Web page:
Examining Bidirectional Pathways between Exposure to Political Violence and Adolescent Adjustment in Northern Ireland

E. Mark Cummings, Laura K. Taylor, Han Du, Christine E. Merrilees, Marcie C. Goeke-Morey, Peter Shirlow

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Abstract

Research on social ecologies of political violence has been largely confined to cross-sectional tests of the impact of political violence on child adjustment, limiting perspectives on more nuanced causal pathways, including tests of reciprocal relations between exposure to political violence and child adjustment. Based on a four-wave longitudinal study, this research breaks new ground in assessing bidirectional relations between exposure to political violence in the form of experience with sectarian antisocial behavior and adolescents’ adjustment problems. The study included 999 mother–adolescent dyads selected from working-class neighborhoods in Belfast ranked in the bottom quartile in terms of social deprivation in Northern Ireland, with approximately 35–40 families recruited to participate from each neighborhood. Across the four annual waves of data, adolescents (52% female) were 12.18 (SD = 1.82), 13.24 (SD = 1.83), 13.62 (SD = 1.99), and 14.66 (SD = 1.96) years old. Cross-lagged path models were tested through R package lavaan with full information maximum likelihood. Reflecting a reciprocal pathway, adjustment problems related to higher reports of experience with sectarian antisocial behavior 1 year later. Boys’ experience with sectarian antisocial behavior related to greater adjustment problems 1 year later, but this reciprocal path did hold for the girls. These findings offer promising directions toward better modeling of dynamic relations between exposure to political violence and adolescent adjustment over time.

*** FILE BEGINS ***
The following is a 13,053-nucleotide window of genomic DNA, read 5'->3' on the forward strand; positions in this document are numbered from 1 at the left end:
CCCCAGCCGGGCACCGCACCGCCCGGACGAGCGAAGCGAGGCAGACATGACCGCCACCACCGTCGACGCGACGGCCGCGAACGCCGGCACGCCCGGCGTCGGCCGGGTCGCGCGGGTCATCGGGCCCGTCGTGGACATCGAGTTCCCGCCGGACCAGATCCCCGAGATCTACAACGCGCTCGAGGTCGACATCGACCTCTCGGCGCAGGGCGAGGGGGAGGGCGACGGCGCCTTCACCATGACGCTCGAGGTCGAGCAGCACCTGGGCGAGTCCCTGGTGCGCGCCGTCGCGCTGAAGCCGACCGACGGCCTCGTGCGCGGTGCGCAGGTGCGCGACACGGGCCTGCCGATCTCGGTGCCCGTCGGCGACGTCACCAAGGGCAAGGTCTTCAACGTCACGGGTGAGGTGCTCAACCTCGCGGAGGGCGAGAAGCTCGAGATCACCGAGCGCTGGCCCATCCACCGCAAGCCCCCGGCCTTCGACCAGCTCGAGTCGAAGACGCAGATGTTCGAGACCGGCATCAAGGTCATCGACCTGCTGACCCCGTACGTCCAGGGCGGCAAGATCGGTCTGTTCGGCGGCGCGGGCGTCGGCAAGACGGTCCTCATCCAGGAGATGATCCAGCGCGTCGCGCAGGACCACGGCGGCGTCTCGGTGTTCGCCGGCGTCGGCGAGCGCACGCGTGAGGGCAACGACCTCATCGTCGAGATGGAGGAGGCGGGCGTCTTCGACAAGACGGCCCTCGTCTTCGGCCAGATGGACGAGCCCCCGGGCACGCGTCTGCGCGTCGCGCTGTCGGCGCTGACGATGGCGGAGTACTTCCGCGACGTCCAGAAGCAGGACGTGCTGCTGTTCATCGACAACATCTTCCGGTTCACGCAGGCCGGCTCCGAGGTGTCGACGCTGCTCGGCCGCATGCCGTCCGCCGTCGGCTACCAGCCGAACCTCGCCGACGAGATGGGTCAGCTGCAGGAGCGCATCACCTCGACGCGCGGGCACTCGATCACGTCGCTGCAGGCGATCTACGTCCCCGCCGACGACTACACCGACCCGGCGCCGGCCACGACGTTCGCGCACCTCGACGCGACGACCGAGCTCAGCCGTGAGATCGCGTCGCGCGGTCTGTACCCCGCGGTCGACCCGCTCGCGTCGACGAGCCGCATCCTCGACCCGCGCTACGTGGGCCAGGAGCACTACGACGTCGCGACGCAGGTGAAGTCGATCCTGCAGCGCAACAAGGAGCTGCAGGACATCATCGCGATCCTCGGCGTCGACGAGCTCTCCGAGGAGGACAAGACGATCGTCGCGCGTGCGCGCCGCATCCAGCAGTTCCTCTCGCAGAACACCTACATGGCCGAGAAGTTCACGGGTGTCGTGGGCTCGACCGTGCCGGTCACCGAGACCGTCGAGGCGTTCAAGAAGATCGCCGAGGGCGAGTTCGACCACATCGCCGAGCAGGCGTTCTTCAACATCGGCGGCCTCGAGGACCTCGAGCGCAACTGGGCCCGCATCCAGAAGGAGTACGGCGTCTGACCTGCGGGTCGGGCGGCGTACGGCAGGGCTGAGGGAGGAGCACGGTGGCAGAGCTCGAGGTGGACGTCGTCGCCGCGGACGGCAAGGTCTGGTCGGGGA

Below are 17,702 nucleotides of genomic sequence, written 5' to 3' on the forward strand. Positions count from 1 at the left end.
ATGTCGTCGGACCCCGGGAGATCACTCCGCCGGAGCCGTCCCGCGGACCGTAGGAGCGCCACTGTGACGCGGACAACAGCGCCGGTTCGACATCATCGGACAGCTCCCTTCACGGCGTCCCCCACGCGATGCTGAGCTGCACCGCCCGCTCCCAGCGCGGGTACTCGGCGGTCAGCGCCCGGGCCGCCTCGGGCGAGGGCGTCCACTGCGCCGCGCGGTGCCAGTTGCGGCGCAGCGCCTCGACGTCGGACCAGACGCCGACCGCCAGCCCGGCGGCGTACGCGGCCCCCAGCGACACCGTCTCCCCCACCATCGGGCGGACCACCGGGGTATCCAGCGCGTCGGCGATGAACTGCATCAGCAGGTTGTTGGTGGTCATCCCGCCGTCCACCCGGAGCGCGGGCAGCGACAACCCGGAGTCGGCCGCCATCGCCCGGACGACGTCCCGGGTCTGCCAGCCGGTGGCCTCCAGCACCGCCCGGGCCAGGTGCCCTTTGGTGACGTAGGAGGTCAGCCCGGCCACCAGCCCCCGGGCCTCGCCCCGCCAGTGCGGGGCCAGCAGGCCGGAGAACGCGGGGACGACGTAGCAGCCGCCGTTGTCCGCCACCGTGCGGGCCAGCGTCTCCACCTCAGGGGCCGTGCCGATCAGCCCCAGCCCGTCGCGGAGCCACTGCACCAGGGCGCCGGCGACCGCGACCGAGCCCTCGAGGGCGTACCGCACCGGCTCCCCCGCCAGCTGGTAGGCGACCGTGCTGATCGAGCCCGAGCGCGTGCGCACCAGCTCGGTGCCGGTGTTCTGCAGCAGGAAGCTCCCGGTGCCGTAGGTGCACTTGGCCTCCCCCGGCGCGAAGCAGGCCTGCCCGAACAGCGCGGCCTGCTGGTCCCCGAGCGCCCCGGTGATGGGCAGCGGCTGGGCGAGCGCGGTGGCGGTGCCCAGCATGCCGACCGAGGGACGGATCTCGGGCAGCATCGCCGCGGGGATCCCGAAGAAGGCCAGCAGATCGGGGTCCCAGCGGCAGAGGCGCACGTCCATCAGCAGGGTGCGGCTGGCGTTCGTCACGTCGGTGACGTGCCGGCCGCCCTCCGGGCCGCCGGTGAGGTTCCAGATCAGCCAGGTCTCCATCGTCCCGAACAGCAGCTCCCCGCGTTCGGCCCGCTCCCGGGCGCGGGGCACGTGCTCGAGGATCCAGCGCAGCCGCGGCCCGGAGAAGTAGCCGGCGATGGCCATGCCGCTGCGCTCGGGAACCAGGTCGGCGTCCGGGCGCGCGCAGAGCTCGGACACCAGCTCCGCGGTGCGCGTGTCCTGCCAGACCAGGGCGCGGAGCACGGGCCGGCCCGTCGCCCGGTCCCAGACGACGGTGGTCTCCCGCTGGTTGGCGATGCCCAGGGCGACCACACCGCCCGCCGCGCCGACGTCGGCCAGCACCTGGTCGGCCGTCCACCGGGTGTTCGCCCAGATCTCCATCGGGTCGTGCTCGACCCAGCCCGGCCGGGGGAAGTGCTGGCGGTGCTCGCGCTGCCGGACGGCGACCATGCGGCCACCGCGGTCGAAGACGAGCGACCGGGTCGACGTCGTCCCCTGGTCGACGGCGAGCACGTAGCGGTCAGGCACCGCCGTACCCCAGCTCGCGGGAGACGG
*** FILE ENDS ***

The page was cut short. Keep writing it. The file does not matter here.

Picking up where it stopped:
Original languageEnglish
Number of pages10
JournalJournal of Clinical Child and Adolescent Psychology
Early online date20 Jan 2017
DOIs
Publication statusEarly online date - 20 Jan 2017

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Keywords

  • child and adolescent adjustment
  • political violence
  • gender differences
  • community violence
  • bidirectional pathways

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